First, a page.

Most people think of our American Thanksgiving Day as a pleasant, if slightly dull, holiday. Nothing happens except lots of food and zoning out on the living room couch afterwards. The only dark side comes from the prospect of three weeks of turkey hash.
These people have not read old newspaper archives, which present Thanksgiving as a festival of assaults, human body parts, and--my favorite tradition--the turkey’s revenge.
An all-too-typical holiday story is this item from the “Los Angeles Times,” November 25, 1955:
HOUSTON. Nov. 24. One Houstonian ate turkey today with a fractured collarbone.
His wife sent him to market for a 15-pound turkey. He returned with a frozen 9-pounder, and his wife threw it at him.
Later, at a hospital, the man said he intended to go ahead with the holiday feast “as planned.”
No, I do not know what “as planned” meant, and I frankly do not want to know. Another couple that just should not spend family holidays together was noted in the “Buffalo News,” January 26, 1997:
SMITHSBURG — A Hagerstown woman was charged with second-degree assault on Wednesday night after her husband was struck in the forehead with a Scrabble game board, according to the Washington County Sheriff's Department. The incident happened when the man tried to restrain the woman after she threw the Thanksgiving turkey into the yard.
And here was one family where the corpse at Thanksgiving dinner wasn’t that of a turkey. The “Call-Leader,” January 11, 1983:
EVANSVILLE, Ind. (AP)-Shirley Jean Cox says she's had it with those portions of corpses stored in her refrigerator-freezer and with having them transported in her truck. The Republican Vanderburgh County commissioner, who is married to Deputy Coroner Earl Cox, said she's tired of using her home as an impromptu morgue. "At Thanksgiving, instead of having a turkey in my freezer, I had to clear out a space to have body parts," she said.
From a vegetarian’s point of view, it’s time to look at the bright side of Thanksgiving. The “Redwood City Tribune,” November 28, 1923:
SAN JOSE. Nov. 28 A. Pichetti, local automobile dealer, has a grudge against turkeys in general and one in particular as a result of a battle his new automobile had with one of the holiday birds on West Santa Clara street yesterday. A turkey got loose from its crate near where Pichetti’s machine was parked. The bird made straight for his car, smashing the door of the car with the first blow. Then the turkey proceeded to ruin the finish on the car. As a result of the bird's scratches, Pichetti’s automobile is in the paint shop today.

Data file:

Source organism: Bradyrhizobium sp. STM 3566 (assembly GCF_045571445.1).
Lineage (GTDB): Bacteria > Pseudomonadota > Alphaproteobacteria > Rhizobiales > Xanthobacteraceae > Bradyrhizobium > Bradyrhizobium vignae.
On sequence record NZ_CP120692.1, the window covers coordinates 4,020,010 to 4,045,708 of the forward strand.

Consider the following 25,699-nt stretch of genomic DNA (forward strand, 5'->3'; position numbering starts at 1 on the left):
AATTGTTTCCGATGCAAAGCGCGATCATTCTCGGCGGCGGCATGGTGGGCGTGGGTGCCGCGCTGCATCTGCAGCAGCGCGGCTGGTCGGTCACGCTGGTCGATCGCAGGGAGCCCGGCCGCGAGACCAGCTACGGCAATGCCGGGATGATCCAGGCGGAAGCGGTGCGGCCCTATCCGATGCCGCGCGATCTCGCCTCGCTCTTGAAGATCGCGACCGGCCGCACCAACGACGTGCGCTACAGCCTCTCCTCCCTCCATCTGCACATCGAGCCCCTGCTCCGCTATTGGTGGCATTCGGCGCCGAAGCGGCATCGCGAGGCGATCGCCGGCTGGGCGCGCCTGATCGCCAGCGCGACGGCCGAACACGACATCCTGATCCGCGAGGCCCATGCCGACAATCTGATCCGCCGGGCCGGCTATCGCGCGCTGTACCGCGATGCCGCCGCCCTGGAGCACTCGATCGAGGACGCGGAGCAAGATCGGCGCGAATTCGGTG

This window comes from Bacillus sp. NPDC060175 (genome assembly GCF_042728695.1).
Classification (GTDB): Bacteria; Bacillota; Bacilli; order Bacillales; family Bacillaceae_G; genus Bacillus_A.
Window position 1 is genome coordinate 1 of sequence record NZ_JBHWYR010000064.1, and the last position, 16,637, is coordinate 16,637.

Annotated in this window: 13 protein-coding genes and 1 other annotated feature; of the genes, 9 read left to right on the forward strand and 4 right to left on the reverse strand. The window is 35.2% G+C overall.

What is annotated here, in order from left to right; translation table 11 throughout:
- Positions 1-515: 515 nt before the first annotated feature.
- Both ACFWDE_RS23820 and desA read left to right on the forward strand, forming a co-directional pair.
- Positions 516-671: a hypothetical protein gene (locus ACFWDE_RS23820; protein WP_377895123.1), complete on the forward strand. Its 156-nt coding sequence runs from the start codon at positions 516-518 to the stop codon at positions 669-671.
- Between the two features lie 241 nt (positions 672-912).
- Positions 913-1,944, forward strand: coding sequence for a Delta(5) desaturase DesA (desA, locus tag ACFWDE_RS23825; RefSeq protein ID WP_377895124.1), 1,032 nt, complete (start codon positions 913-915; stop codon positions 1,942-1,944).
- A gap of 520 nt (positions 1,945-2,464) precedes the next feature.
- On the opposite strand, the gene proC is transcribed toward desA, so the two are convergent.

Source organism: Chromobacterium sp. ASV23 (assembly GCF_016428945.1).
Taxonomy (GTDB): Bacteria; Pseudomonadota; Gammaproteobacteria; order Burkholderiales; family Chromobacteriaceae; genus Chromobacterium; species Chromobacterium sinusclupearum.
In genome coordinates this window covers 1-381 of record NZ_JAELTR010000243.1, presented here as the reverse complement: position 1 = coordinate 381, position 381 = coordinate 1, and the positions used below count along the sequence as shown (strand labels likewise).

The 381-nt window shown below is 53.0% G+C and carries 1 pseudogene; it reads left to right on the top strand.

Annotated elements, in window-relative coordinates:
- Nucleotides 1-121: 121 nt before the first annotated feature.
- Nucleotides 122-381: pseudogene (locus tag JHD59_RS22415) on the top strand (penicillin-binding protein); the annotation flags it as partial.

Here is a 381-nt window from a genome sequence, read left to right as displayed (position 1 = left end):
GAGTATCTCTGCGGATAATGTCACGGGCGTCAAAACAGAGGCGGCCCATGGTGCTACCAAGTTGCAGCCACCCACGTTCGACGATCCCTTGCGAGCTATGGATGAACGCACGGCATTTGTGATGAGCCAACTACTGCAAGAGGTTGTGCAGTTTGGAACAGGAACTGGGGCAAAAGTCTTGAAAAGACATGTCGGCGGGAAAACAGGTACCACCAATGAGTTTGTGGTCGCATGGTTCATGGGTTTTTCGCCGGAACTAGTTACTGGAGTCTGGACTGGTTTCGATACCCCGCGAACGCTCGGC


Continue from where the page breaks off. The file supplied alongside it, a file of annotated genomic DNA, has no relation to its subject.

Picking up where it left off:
If you really want to experience Thanksgiving at its most Grand Guignol, you can’t do better than this story from the “Times Record News,” November 25, 1943:
SHREVEPORT La Nov 24—A big white turkey gobbler got his Thanksgiving Day revenge. And he did it all after his head had been cut off.
They chopped his head off behind a local grocery on Highland Avenue. But the turkey died fighting.
He threw his 20 pounds against Juanita White, cook at the grocery and spectator at his execution, knocked her down and sent her to the hospital with an ankle broken in two places.
The big gobbler got revenge too against H. B. Badt, manager of the store. Badt sent the crippled cook rushing to the hospital in his car. On the way It was torn up in a collision with another automobile.
Juanita has a broken ankle that will lay her up for about 10 weeks; Badt has no car; the store is short a good cook.
And then there’s this item from the “Knoxville News-Sentinel,” April 27, 1992:
POTOSI, Mo.—A man showing off a turkey he thought he had killed was shot In the leg when the wounded bird thrashed around in his car trunk and triggered his shotgun.
“The turkeys are fighting back.” said Sheriff Ron Skiles.
To make matters worse, it turns out Larry Lands, in his early 40s, and his 16-year-old son Larry Jr. were hunting a week before the start of turkey season and will probably be fined, the sheriff said.
The accident occurred recently after the Lands shot the turkey and put it in the car along with a loaded shotgun. They drove to a neighbor's house to show the bird off.
While the son was pulling the turkey out of the trunk, it began struggling, according to the sheriff, and its claw fired the gun. The shot went through the side panel of the car and into the father’s leg.
Lands Sr was in satisfactory condition in the hospital.
And finally, let us marvel at this epic tale of vengeance that is positively Shakespearean. The “Dakota Farmers’ Leader,” September 10, 1909:
Does a turkey gobbler possess the same remarkable mental faculties as does the elephant? A turkey on the farm of Amos Hollister, near Benton, Wash., was teased into anger over seven years ago by a little girl with yellow curls. The other day the same little girl, now grown into womanhood, wearing the dresses of the day's style, appeared upon the lawn of the same farm and was attacked by a gobbler enraged beyond all turkey sense, and continued the fight until he was subdued and placed in a pen. Over seven years ago Miss Elsie Gunther visited the farm of her uncle and teased the gobbler with a cane which had ribbons tied to it. The turkey chased her around the barnyard.
The incident was forgotten and school work and business kept the niece from again visiting her uncle until seven years had passed. Miss Gunther, free from school duties and languishing for the free air of the country, went to the Benton farm last week. The first thing she did was to trip across the barnyard toward the cow pens as she had done years ago. Before she was across the lawn a big turkey gobbler, the same one which attacked her seven years ago, flew at her face and struck her a blow that almost threw her into a heap. The turkey continued his attack until Hollister captured and imprisoned him.
And that’s it for Thanksgiving 2022! If you celebrate the holiday, please do so wisely. Hide the Scrabble board. And whatever you do, don’t tease the turkeys.